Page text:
Starling Join configuration task

Active Roles version 8.1.4 supports integration with One Identity Starling services. The Starling Join feature in Active Roles now enables you to connect to One Identity Starling, the Software as a Service (SaaS) solution of One Identity. The Starling Join feature enables access to the Starling services through Active Roles, allowing to benefit from the Starling services such as Two-factor Authentication and Identity Analytics and Risk Intelligence.

You can use the Active Roles Configuration Center to join One Identity Starling to Active Roles on the Starling wizard.

To start the wizard, click Configure in the Starling area on the Dashboard page in the Configuration Center main window. The Starling wizard enables you to perform the Starling join operation.

For more information on configuring Starling join for Active Roles, see Configuring Active Roles to join One Identity Starling.

Active Roles Console access management

On installing Active Roles on a computer, the Active Roles Console user access setting is not enabled by default, and any user is enabled to log in to the Active Roles Console. You can use Configuration Center, to set the Active Roles Console user access.

To manage the Active Roles Console access

  1. On the Dashboard page in the Configuration Settings main window, in the MMC Interface Access area, click Manage Settings.

  2. On the MMC Interface Access page that opens, in the Settings area, click Component, then click Modify or double-click Component.

  3. On the MMC Interface Access wizard that is displayed, select one of the following options:

    • Allow Console (MMC Interface) access for all users: Enables user to log in to Active Roles Console.

    • Restrict Console (MMC Interface) access for all users: Selecting this option restricts all non-Active Roles Administrators from using the Console. All delegated users are affected, however, it does not apply to Active Roles Administrators.

  4. Click OK.

    The Active Roles Console Access settings get configured successfully. A message is displayed prompting you to restart the Administrative Service to disconnect the current Active Roles Console user sessions and for the updated settings to be reflected on the Active Roles Console.

NOTE: Consider the following when managing Active Roles Console:

  • The user must be delegated with the User Interfaces access rights on the User Interfaces container under Server Configuration to obtain access to the Active Roles Console. User Interfaces Access Templates that provide the access rights are available as part of the Active Roles built-in Access Templates in the User Interfaces container.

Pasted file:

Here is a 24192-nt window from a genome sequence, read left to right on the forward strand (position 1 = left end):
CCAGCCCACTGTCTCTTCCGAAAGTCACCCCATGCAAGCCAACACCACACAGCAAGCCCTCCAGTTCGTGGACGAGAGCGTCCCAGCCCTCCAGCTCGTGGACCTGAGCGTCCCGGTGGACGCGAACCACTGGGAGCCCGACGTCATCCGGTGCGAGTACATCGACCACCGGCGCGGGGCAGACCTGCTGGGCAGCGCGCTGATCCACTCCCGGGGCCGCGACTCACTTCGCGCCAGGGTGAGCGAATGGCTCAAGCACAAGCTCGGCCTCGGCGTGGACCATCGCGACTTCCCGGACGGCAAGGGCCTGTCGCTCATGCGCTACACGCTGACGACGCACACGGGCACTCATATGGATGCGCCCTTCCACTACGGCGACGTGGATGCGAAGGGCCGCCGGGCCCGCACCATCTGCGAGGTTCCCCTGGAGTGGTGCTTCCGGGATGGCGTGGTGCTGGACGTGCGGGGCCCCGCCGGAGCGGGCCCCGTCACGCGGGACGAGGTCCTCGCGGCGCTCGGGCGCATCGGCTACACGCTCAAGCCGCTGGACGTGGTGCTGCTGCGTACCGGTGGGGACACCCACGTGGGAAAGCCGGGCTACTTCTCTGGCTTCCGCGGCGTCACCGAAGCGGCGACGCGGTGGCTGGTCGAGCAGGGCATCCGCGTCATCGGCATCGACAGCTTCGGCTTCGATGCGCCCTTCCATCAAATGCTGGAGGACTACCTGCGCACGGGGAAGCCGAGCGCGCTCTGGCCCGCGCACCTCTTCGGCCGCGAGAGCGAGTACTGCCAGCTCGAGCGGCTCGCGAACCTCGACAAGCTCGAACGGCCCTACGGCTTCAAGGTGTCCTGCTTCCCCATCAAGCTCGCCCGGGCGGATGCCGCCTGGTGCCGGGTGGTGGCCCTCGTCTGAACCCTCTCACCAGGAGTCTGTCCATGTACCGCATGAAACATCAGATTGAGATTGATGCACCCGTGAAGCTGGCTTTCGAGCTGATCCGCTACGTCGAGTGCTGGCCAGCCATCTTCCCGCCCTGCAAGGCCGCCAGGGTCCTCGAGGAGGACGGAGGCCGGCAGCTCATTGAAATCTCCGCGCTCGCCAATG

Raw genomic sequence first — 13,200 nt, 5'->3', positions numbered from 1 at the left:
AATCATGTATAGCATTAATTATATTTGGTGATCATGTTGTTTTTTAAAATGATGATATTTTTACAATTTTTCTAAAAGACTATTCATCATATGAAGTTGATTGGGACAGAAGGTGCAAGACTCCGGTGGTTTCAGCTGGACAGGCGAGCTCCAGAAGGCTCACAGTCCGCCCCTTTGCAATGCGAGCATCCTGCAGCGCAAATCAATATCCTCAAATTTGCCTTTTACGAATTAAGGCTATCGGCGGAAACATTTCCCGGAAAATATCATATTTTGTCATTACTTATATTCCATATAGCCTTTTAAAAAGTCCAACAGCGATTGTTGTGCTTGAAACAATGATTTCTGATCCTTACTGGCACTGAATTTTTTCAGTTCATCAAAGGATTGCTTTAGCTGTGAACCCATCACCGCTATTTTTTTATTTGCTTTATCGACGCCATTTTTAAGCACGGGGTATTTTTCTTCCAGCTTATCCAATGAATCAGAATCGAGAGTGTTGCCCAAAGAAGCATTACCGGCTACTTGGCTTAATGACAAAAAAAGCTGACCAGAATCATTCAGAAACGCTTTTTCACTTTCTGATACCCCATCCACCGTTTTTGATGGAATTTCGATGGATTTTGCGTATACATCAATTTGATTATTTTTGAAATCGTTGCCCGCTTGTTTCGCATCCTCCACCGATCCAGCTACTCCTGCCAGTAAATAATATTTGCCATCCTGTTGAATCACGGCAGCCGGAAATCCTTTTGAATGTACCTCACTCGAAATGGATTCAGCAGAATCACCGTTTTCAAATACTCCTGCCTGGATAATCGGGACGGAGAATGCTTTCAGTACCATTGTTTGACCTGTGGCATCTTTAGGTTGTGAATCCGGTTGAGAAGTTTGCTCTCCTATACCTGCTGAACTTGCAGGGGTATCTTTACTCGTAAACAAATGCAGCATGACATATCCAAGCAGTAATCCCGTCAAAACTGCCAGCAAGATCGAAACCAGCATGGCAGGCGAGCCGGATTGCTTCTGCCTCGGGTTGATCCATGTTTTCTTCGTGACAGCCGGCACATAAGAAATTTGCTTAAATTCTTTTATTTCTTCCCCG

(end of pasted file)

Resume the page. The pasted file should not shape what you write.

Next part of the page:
• For information on delegating Console access to specified users, see Delegating control to users for accessing Active Roles Console.

Logging management tasks

Active Roles writes most events to its own Event log in Windows Event Viewer, under Applications and Services, called Active Roles Admin Service. You can use this Event log to help determine root causes for issues and typically provide more detailed error information if any issues are encountered within the Console or the Web Interface.

In addition to the Event log, there is a debug option for the Active Roles Administration Service that is disabled by default. Enabling logging can be accessed either in the Active Roles Console or in the Configuration Center.

Use the Configuration Center to enable, disable or view diagnostic logs for the Active Roles components that are installed on the computer running Configuration Center. On the Logging page, the Configuration Center lists the following information:

  • Component: Name of the component, such as Administration Service, Web Interface or Console.

  • Logging: Indicates whether logging is enabled or disabled for the given component, and the logging level, such as Basic or Verbose.

  • Log location: Depending upon the component, identifies either the folder containing the log files or the log file for that component.

The toolbar on the Logging page allows you to perform the following tasks:

  • To enable or disable logging for a given component, select the component in the list, and then click Modify on the toolbar.

  • To open the folder that contains the log file or files for a given component, select the component in the list, and then click Browse with Explorer on the toolbar.

  • To examine the Administration Service log file in Log Viewer, select Administration Service in the list of components, then click Open in Log Viewer on the toolbar. For more information, see Active Roles Log Viewer.